Quintessentially Michigan: Michigan Modern at GRAM

At the turn of the 20th century, a debate was happening in the art world among scholars and crafts persons: are applied arts, handicrafts and crafts included in the visual arts?


Michigan Modern: Design that Shaped America Exhibition
Grand Rapids Art Museum
May 18 – August 24, 2014

Kendall College of Art & Design
June 19-21, 2014

At the turn of the 20th century, a debate was happening in the art world among scholars and crafts persons: are applied arts, handicrafts and crafts included in the visual arts?

Furniture was considered a trade until studio artists like George Nakashima …were on the scene,” said Josh McVety, local designer and Kendall College graduate. “Design is an outlet that is quintessential to the commercial side of furniture. Studio furniture artists conceptualize, design, build and invent new furniture. This is an entirely different way of thinking and set of skills … steeped in artistic process and method.”

Basically, the debate hinged on whether more manual labor in the process takes the piece farther away from being fine art. 

It's possible that a quintessentially Michigan response to that conversation was to find it all quite amusing for a moment, and then simply get back to work creating some of the most beautiful and respected visual arts in the world…through furniture design.

Visit prestigious art museums and you will often find Grand Rapids and other West Michigan communities listed as the place of origin on information labels next to works in their design and modern craft collections. 

An opportunity to learn more about Michigan’s important contributions, including the work of Nakashima, can be explored in a symposium hosted in partnership with the State Historic Preservation Office, Kendall College of Art & Design, and the Grand Rapids Art Museum on June 19 -21. Titled Michigan Modern: Designs that Shaped America, it is a complementary exhibition of the same title opens at GRAM on May 18.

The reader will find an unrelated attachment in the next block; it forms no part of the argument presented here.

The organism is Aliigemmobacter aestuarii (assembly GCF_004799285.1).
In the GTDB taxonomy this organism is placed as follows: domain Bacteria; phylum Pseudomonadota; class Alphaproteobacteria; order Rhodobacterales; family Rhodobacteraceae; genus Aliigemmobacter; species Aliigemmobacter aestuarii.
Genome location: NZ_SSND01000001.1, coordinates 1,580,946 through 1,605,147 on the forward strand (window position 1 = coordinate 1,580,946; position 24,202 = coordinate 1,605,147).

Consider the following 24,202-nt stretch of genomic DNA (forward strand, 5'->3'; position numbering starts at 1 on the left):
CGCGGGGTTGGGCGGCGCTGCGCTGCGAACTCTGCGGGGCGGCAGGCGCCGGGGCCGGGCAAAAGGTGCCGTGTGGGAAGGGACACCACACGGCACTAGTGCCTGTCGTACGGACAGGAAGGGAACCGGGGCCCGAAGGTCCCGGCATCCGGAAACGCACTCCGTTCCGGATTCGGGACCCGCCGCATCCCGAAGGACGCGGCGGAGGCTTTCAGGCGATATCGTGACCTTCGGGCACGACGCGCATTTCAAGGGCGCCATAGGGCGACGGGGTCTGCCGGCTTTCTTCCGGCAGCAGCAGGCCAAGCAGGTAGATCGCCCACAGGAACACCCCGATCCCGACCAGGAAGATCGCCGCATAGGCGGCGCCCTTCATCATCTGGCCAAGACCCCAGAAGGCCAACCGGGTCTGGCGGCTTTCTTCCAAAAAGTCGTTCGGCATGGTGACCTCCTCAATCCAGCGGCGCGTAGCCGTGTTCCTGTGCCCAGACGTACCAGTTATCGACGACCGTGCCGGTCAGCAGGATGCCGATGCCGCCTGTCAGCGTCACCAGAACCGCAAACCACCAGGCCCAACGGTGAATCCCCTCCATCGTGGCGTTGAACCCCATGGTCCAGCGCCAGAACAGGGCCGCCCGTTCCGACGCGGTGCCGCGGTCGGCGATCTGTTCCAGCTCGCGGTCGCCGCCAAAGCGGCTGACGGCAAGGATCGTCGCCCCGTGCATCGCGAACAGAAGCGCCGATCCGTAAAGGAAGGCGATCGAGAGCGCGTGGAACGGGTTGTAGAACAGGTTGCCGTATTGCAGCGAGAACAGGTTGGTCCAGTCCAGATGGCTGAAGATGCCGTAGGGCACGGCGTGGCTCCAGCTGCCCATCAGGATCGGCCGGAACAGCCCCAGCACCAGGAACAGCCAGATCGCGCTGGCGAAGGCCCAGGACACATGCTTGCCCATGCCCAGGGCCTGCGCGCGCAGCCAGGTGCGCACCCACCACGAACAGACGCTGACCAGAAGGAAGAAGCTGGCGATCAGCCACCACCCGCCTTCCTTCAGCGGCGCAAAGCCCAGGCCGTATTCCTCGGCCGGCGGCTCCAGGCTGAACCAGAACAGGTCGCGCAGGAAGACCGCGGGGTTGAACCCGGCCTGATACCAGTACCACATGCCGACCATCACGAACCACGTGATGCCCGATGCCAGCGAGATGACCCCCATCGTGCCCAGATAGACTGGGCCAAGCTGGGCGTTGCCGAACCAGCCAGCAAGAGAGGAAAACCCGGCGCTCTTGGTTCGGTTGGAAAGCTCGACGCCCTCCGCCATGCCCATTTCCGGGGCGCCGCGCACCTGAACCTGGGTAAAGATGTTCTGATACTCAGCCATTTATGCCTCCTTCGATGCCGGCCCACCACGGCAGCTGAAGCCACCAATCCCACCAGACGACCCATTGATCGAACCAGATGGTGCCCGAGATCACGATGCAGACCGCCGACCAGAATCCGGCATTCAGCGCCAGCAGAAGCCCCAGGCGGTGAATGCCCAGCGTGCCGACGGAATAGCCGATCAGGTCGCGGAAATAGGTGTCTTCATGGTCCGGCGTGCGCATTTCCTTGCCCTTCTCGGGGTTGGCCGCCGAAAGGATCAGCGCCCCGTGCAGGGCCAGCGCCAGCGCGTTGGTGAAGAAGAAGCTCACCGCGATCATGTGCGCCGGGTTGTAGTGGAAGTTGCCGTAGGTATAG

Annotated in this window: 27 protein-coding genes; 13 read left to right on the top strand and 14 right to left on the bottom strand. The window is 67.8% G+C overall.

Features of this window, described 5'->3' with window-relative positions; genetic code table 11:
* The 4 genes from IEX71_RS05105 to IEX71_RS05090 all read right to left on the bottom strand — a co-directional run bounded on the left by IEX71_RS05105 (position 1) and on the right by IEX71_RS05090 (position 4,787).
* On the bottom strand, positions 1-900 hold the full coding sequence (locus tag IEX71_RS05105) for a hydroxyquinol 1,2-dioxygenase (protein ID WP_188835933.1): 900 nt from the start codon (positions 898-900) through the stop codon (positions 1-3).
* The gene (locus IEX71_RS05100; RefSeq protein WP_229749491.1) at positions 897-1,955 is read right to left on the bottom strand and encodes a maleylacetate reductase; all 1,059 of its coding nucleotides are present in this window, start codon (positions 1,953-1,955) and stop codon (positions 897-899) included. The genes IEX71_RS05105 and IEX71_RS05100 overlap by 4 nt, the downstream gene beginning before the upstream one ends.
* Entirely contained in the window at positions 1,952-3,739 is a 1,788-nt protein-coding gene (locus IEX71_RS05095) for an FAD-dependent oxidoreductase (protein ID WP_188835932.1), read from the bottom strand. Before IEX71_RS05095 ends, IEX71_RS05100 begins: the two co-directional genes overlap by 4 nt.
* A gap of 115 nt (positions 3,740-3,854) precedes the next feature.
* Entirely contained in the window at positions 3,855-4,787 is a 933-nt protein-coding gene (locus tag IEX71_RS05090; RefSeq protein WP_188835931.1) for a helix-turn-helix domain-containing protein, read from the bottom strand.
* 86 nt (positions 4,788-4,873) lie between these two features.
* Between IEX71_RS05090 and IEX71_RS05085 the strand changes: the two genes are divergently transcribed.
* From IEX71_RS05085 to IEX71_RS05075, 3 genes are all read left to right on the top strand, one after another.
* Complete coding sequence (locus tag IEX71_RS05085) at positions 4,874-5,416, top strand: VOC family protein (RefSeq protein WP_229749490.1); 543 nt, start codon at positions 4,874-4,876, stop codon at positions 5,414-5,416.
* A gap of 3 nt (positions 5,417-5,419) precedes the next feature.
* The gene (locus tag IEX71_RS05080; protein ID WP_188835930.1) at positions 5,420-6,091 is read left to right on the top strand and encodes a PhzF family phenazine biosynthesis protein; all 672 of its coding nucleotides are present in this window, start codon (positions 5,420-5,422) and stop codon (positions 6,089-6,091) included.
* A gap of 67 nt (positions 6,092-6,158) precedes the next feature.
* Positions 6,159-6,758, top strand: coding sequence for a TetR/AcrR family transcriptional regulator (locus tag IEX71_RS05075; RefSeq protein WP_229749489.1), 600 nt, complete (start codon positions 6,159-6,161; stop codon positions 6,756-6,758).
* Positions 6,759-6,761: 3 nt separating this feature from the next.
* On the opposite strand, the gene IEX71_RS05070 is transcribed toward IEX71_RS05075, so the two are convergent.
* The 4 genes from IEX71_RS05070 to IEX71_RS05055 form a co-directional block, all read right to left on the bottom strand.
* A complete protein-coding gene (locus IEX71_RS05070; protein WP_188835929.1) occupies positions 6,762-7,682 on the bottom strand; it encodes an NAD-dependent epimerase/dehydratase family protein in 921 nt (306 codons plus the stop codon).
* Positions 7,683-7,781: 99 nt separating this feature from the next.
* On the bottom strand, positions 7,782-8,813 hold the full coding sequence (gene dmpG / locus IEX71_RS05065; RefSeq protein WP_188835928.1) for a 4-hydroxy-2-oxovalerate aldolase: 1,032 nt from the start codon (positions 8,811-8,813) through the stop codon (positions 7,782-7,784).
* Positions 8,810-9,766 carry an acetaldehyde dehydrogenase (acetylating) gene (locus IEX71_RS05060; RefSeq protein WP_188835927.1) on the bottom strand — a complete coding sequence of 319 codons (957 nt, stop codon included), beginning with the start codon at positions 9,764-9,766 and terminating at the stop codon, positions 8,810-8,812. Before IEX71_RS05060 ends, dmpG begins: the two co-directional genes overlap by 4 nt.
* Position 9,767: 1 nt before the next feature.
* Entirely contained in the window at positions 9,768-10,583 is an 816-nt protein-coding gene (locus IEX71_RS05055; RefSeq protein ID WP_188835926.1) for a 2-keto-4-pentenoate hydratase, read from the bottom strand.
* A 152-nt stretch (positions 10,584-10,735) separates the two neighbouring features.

One of the featured speakers is Mira Nakashima, who will discuss the works created by her father, including his Origins line, designed for the Widdicomb Furniture Company.

The symposium includes furniture design, but also expands into other creative areas.

Michigan innovators—architects, designers, manufacturers and education institutions—influenced design throughout the country and internationally,” said State Historic Preservation Officer Brian Conway. “What began as the design of buildings, automobiles and furniture became synonymous with American life and influenced the design of everything from boats to pop-up tents.”

The exhibition at GRAM explores a range of design areas as well, including boats and tents, focusing on the 1930s through the 1970s. The show features notable artists such as Frank Lloyd Wright and Charles and Ray Eames, designers who created some of their most iconic furniture pieces in collaboration with local companies.

GRAM is thrilled to be sharing this nationally recognized exhibition with the West Michigan audience, in part because it highlights the innovation and creativity of our region,” said GRAM Director Dana Friis-Hansen. “Beyond that, mid-century modern connects with baby-boomers who grew up in that era, and is also influential for younger generations finding their own styles.”



David Nash: From Kew Gardens to Meijer Gardens
Frederik Meijer Gardens & Sculpture Park
May 23-Aug. 17, 2014
meijergardens.org, (616) 957-1580

This large-scale summer exhibition features a wide array of wood sculptures, complemented by drawings throughout the galleries and bronze sculptures installed in the Arid and Tropical conservatories. Outdoors, the massive Iron Dome, composed of 46 elements, is on display in the Sculpture Park not far from the permanent display of Nash’s iconic King and Queen.


Tiffany Glass: Painting with Color and Light
Kalamazoo Institute of Arts
May 31-Aug. 23, 2014
kiarts.org, (269) 349-7775

As a painter, Louis C. Tiffany was captivated by the interplay of light and color, and this fascination found its most spectacular expression in his glass "paintings." Using innovative techniques and materials, Tiffany Studios created leaded-glass windows and lampshades in vibrant colors and richly varied patterns, textures, and opacities. The exhibition is comprised of three windows, 16 lamps, and 75 pieces of opalescent flat glass.


Art and Propaganda in Nazi-Occupied Holland
Holland Museum
Through Oct. 4, 2014
hollandmuseum.org, (616) 392-9084

The images represented in this exhibition evoke the horrors of war experienced by Hollanders during World War II and the despair and suffering of German concentration camps. Some of them display the blatant propaganda of the Nazi Party, which was meant to encourage the Dutch population to support the German Wehrmacht against the forces of Bolshevism. Dutch and Allied posters from the Holland Museum collection that countered these images are also exhibited.